So what happens if you're having spiritual or mental health problems in this society? Well, like all things capitalism, the answers are in the free market. Take a look at your local bookstore and go to the self-help section. Business is booming. The free market can give you a wide range of gurus from misogynist Tony Robbins to the fraud that is Deepak Chopra.  Or if you're in the mood for a more wholesome figure, Oprah's Supersoul conversations are a great place to start. Here you can learn to be your best self and can live up to the demands of the competitive marketplace. All you have to do is meditate for peace of mind to be your best, productive self.

Learning to Sacrifice in a Capitalist World: 3 Ways to Consume Less and Push Back Against Greed

Learning to Sacrifice in a Capitalist World: 3 Ways to Consume Less and Push Back Against Greed

Recently I came upon this interesting bible verse,

“If anyone comes to me and does not hate father and mother, wife and children, brothers and sisters-yes, even their own life-such a person cannot be my disciple.”- Luke 14:26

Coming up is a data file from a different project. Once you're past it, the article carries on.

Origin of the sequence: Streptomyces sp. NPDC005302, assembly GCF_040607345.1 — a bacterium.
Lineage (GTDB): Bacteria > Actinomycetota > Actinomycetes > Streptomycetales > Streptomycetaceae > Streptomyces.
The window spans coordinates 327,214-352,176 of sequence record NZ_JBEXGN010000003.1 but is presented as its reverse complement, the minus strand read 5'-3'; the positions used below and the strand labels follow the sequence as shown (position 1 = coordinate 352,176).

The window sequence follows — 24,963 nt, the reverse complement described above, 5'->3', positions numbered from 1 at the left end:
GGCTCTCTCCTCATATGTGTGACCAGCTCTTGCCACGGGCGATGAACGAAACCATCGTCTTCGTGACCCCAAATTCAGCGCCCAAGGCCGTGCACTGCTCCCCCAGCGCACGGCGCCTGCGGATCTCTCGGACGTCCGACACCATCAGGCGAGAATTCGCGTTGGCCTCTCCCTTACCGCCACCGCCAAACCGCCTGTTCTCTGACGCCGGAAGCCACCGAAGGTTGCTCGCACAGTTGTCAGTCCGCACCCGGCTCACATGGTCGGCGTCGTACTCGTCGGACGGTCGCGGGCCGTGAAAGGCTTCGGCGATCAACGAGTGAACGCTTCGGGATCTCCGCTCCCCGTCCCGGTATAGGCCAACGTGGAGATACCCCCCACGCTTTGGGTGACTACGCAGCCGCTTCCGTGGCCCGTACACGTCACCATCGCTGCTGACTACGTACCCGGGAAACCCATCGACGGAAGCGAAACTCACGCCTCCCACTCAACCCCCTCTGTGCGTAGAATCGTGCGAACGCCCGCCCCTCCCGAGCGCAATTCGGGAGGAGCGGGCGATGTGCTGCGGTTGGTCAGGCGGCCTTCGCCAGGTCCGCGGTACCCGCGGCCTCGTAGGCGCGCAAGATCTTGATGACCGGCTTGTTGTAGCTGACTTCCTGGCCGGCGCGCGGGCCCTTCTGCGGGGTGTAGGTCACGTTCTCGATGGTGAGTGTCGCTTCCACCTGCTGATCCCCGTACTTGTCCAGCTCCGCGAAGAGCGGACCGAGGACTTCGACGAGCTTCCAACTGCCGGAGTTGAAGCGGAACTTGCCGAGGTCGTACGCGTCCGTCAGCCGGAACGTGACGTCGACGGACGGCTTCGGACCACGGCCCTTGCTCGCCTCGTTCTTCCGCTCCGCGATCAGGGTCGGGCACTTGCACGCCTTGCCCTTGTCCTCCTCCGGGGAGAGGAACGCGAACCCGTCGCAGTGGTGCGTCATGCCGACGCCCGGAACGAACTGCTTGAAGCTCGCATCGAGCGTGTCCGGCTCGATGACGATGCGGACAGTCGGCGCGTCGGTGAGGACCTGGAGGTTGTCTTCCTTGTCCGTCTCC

I’m not a bible scholar or even a Christian, but I find this bible verse fascinating. Is Jesus telling us to hate everyone we care about, including ourselves? Somehow, I doubt that’s true. My sense is that this is a metaphor. Jesus is discussing the notion of sacrifice for a greater good (in this case, to follow him and give up their old lives.)

The notion of sacrifice is a strange one in today’s world in that no one seems to want to do it. Capitalism, in particular, encourages us “to get mine.” As one of my favorite Buddhist teachers, Noah Levine, said in a recent podcast, “Greed, Hatred, and Delusion are the norm. It’s compassion that’s in scarcity.”

Self-Care: What Does that Look Like?

 Self-Care: What Does that Look Like?

I just read this wonderful medium piece about self-care that I wanted to share.

I think there’s an assumption that self-care means checking out and disconnecting from the stresses in our life. My own tendency, as I’ve written elsewhere, is to grab a drink or watch a lot of TV to get my mind off things. Other people might go on a trip or a spa for the day and relax.

But I’m not sure any of those coping methods have ever made me feel better. What it does is push away all the feelings I want to ignore-- all that anxiety, stress and rejection that’s underneath, always percolating in my unconscious-- so I feel numb to any of it.